The potential for bullying, stereotyping and violence is so high that Asian American parents are afraid to send their kids back to school and generally go back in public.
Who are Asian Americans Exactly?
In 1968, UC Berkeley student activists Emma Gee and Yuji Ichioka coined the term “Asian American” to unite the different communities of Asian descent and strategically create more political power in numbers.
Then, in the 1980s and ’90s this classification was broadened even further via the addition of Pacific Islander and creating the term Asian American and Pacific Islander, or AAPI. While AAPI was meant to be inclusive, in reality it has often had the opposite effect.
According to Pew Research, this demographic marker includes about 19 million people, up 81 percent since 2000. 59 percent of all Asian Americans are immigrants, including 1.4 million of whom are undocumented. Asian Americans are the fastest-growing racial group in America, currently 5.6 percent of the county’s population but projected to be as much as 14 percent by 2065.
The income gaps among different Asian American ethnic groups are the widest of any racial group, and they are still growing. While Indian Americans have the highest median income of $100,000, for example, Burmese Americans have the lowest, at $36,000. By bundling over 50 ethnic groups that speak over a 100 languages under one broad AAPI banner, the aggregated data does a disservice to the individual communities.
But what makes us uniquely Asian says Professor Karthick Ramakrishnan, Professor of Public Policy, UC Riverside, to Vox, “is our “history of exclusion” whether this is the Chinese Exclusion Act of 1882, or the 1917 Immigration Act that barred Indians or by 1924, the Japanese as well.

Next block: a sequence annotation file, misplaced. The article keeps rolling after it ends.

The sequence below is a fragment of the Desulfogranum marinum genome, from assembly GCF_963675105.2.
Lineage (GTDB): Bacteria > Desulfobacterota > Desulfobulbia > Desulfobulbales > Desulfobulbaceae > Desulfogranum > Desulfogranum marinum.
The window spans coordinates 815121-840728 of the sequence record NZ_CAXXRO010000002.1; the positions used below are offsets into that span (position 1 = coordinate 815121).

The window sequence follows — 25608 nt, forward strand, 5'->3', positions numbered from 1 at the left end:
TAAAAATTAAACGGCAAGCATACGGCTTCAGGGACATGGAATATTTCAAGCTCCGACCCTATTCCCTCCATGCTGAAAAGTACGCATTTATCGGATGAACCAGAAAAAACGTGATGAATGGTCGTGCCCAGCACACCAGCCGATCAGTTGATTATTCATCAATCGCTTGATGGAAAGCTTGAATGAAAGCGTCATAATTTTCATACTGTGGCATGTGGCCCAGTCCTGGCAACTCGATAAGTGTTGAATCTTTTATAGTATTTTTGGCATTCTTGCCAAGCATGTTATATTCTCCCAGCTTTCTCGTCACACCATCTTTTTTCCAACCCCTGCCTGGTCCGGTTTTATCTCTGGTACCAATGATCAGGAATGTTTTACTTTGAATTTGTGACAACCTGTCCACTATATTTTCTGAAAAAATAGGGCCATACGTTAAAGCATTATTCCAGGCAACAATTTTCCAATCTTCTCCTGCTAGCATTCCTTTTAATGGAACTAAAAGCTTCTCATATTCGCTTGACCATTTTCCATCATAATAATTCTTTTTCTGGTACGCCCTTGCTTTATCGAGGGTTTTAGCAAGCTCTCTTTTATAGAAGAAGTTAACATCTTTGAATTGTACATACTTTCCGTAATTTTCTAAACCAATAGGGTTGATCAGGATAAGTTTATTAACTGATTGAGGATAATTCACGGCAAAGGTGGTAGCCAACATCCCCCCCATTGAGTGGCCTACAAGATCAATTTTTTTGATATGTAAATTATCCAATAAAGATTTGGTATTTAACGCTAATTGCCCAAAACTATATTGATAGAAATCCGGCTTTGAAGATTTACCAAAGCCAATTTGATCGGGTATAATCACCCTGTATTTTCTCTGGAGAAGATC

In all these three cases, the immigrants came to the US as laborers but were framed as the source of economic problems, and in some cases public health ones, too.
The yellow peril is a racist metaphor for Asian Americans who are seen as outside threats that are invading the west with their diseases as explained by Professor Russell Jeung, Chair & Professor, Asian American Studies Department at San Francisco State University, at a USC Center for Health Journalism webinar titled “What Anti-Asian Hate Means for Mental Health, Safety and Justice.”
The “model minority” trope that suggests that all Asian Americans are well off, hardworking and successful and pit them against other minorities “masks the inequalities that Asian Americans face. The yellow peril is much more operative” suggests Professor Jeung, one of the founders of STOPAAPIHATE.org.
“Sometimes when we are on the inside, we are model minorities, we are white adjacent, we are crazy rich Asians. But in times of war, such as Japanese incarceration, or what happened to South Asian muslims and Arab Americans with islamophobia – in times of economic downturn and in times of pandemic, Asian Americans are framed as perpetual foreigners, or outsiders who don’t belong” says Professor Jeung.
Time and again, when diseases come from Asia, says Professor Jeung, “Asian Americans are perceived as the source of the diseases, policies seek to exclude them, and Asian Americans are met with interpersonal violence.”
AAPI Hate Crime on the Rise
#stopAAPIhate website tracker was created to collect individual reports, to document the issue, to figure out what’s happening, to track trends, and to provide policy interventions. The hate and anger directed against Asians was appalling, up to 100 incidents a day and that surge has continued.